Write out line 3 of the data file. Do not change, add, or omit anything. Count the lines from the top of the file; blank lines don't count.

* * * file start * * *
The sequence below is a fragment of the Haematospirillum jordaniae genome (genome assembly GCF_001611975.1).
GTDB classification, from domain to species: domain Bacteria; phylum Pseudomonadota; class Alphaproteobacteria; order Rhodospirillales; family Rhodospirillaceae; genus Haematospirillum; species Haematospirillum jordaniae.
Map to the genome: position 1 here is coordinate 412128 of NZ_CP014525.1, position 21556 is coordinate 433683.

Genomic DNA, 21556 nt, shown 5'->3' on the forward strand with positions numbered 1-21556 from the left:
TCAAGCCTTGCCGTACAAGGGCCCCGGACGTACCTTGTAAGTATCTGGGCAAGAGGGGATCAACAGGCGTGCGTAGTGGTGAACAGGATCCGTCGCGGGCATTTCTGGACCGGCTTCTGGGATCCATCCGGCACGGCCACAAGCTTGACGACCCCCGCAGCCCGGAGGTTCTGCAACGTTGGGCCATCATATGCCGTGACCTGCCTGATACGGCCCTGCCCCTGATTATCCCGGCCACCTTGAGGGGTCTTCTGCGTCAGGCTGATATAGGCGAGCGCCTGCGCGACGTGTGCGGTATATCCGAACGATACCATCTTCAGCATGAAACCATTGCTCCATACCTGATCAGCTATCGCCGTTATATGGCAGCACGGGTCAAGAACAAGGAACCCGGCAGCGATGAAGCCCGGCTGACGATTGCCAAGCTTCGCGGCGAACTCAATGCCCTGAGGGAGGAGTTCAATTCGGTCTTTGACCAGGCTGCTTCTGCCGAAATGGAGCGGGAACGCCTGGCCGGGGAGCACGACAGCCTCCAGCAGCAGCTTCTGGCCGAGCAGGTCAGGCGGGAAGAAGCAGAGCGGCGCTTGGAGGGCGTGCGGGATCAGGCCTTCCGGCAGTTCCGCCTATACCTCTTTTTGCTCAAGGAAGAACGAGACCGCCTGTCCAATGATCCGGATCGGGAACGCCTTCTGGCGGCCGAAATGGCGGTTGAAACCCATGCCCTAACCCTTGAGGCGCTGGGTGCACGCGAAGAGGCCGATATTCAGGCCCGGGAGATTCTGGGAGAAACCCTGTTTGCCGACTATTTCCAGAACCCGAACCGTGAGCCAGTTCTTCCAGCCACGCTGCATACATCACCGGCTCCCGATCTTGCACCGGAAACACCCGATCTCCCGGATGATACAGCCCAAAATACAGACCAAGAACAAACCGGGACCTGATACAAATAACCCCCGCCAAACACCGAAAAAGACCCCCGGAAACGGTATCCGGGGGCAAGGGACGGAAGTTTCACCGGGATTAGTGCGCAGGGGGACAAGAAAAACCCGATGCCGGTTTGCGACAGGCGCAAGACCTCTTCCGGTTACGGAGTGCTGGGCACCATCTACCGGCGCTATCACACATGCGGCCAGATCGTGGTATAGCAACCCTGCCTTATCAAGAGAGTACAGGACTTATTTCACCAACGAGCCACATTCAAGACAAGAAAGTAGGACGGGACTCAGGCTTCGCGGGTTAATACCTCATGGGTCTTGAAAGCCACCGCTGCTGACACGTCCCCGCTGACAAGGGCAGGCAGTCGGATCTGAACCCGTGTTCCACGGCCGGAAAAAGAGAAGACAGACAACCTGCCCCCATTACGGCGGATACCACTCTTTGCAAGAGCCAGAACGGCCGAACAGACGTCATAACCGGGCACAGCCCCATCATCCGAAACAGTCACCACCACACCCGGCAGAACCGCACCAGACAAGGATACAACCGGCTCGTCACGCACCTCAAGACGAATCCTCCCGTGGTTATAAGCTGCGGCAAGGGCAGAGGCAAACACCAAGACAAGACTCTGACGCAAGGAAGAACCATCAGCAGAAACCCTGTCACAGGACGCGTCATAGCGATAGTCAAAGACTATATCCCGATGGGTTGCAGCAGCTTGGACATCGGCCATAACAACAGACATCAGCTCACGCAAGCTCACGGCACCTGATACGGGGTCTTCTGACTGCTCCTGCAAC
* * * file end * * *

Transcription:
Map to the genome: position 1 here is coordinate 412128 of NZ_CP014525.1, position 21556 is coordinate 433683.